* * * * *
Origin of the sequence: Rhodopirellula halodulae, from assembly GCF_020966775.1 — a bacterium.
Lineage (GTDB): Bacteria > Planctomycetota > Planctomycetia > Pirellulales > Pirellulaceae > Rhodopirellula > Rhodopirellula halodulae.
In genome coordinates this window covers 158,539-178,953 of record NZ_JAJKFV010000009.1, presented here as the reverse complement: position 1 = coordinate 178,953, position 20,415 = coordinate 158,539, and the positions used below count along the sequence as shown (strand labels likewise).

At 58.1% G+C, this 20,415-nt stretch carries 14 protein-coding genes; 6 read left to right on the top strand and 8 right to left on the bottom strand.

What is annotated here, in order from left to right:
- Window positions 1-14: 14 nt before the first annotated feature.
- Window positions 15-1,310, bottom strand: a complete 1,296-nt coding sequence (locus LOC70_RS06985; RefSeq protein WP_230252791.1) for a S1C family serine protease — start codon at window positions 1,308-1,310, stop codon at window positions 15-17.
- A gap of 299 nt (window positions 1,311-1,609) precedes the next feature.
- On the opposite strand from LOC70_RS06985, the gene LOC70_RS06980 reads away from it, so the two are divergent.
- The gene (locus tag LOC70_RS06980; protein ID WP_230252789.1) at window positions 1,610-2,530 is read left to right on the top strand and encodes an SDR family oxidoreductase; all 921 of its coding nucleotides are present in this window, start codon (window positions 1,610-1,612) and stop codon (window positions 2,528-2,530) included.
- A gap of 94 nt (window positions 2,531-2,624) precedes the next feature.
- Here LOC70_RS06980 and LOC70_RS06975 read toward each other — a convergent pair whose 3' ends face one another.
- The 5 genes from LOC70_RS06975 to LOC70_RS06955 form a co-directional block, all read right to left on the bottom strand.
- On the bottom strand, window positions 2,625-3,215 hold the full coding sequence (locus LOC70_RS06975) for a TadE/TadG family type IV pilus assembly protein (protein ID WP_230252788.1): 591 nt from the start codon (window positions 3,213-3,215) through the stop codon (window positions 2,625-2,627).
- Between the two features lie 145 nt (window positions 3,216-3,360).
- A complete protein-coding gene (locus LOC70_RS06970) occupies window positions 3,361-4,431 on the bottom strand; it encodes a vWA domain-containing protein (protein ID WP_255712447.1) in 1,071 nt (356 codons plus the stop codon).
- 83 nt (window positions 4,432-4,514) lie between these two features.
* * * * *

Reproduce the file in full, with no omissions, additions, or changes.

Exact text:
Origin of the sequence: Rhodopirellula halodulae, from assembly GCF_020966775.1 — a bacterium.
Lineage (GTDB): Bacteria > Planctomycetota > Planctomycetia > Pirellulales > Pirellulaceae > Rhodopirellula > Rhodopirellula halodulae.
In genome coordinates this window covers 158,539-178,953 of record NZ_JAJKFV010000009.1, presented here as the reverse complement: position 1 = coordinate 178,953, position 20,415 = coordinate 158,539, and the positions used below count along the sequence as shown (strand labels likewise).

At 58.1% G+C, this 20,415-nt stretch carries 14 protein-coding genes; 6 read left to right on the top strand and 8 right to left on the bottom strand.

What is annotated here, in order from left to right:
- Window positions 1-14: 14 nt before the first annotated feature.
- Window positions 15-1,310, bottom strand: a complete 1,296-nt coding sequence (locus LOC70_RS06985; RefSeq protein WP_230252791.1) for a S1C family serine protease — start codon at window positions 1,308-1,310, stop codon at window positions 15-17.
- A gap of 299 nt (window positions 1,311-1,609) precedes the next feature.
- On the opposite strand from LOC70_RS06985, the gene LOC70_RS06980 reads away from it, so the two are divergent.
- The gene (locus tag LOC70_RS06980; protein ID WP_230252789.1) at window positions 1,610-2,530 is read left to right on the top strand and encodes an SDR family oxidoreductase; all 921 of its coding nucleotides are present in this window, start codon (window positions 1,610-1,612) and stop codon (window positions 2,528-2,530) included.
- A gap of 94 nt (window positions 2,531-2,624) precedes the next feature.
- Here LOC70_RS06980 and LOC70_RS06975 read toward each other — a convergent pair whose 3' ends face one another.
- The 5 genes from LOC70_RS06975 to LOC70_RS06955 form a co-directional block, all read right to left on the bottom strand.
- On the bottom strand, window positions 2,625-3,215 hold the full coding sequence (locus LOC70_RS06975) for a TadE/TadG family type IV pilus assembly protein (protein ID WP_230252788.1): 591 nt from the start codon (window positions 3,213-3,215) through the stop codon (window positions 2,625-2,627).
- Between the two features lie 145 nt (window positions 3,216-3,360).
- A complete protein-coding gene (locus LOC70_RS06970) occupies window positions 3,361-4,431 on the bottom strand; it encodes a vWA domain-containing protein (protein ID WP_255712447.1) in 1,071 nt (356 codons plus the stop codon).
- 83 nt (window positions 4,432-4,514) lie between these two features.